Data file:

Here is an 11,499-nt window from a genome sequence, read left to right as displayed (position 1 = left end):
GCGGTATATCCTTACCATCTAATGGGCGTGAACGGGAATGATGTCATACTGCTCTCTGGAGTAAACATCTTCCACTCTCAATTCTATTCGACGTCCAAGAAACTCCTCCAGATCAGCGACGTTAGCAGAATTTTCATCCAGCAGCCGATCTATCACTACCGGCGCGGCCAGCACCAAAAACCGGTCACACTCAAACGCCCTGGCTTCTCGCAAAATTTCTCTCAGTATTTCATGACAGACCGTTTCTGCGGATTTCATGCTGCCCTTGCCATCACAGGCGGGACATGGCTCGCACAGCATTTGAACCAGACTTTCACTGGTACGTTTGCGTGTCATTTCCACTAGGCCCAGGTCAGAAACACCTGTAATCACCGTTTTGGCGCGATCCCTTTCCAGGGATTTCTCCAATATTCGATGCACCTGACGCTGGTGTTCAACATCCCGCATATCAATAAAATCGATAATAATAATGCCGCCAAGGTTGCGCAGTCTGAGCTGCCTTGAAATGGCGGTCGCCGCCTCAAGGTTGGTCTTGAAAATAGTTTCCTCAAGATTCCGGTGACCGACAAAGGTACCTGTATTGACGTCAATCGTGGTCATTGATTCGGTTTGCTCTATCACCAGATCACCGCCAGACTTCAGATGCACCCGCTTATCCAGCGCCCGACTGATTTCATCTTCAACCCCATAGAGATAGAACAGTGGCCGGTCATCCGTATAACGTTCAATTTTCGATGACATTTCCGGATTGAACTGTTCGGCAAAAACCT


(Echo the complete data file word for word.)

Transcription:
Here is an 11,499-nt window from a genome sequence, read left to right as displayed (position 1 = left end):
GCGGTATATCCTTACCATCTAATGGGCGTGAACGGGAATGATGTCATACTGCTCTCTGGAGTAAACATCTTCCACTCTCAATTCTATTCGACGTCCAAGAAACTCCTCCAGATCAGCGACGTTAGCAGAATTTTCATCCAGCAGCCGATCTATCACTACCGGCGCGGCCAGCACCAAAAACCGGTCACACTCAAACGCCCTGGCTTCTCGCAAAATTTCTCTCAGTATTTCATGACAGACCGTTTCTGCGGATTTCATGCTGCCCTTGCCATCACAGGCGGGACATGGCTCGCACAGCATTTGAACCAGACTTTCACTGGTACGTTTGCGTGTCATTTCCACTAGGCCCAGGTCAGAAACACCTGTAATCACCGTTTTGGCGCGATCCCTTTCCAGGGATTTCTCCAATATTCGATGCACCTGACGCTGGTGTTCAACATCCCGCATATCAATAAAATCGATAATAATAATGCCGCCAAGGTTGCGCAGTCTGAGCTGCCTTGAAATGGCGGTCGCCGCCTCAAGGTTGGTCTTGAAAATAGTTTCCTCAAGATTCCGGTGACCGACAAAGGTACCTGTATTGACGTCAATCGTGGTCATTGATTCGGTTTGCTCTATCACCAGATCACCGCCAGACTTCAGATGCACCCGCTTATCCAGCGCCCGACTGATTTCATCTTCAACCCCATAGAGATAGAACAGTGGCCGGTCATCCGTATAACGTTCAATTTTCGATGACATTTCCGGATTGAACTGTTCGGCAAAAACCT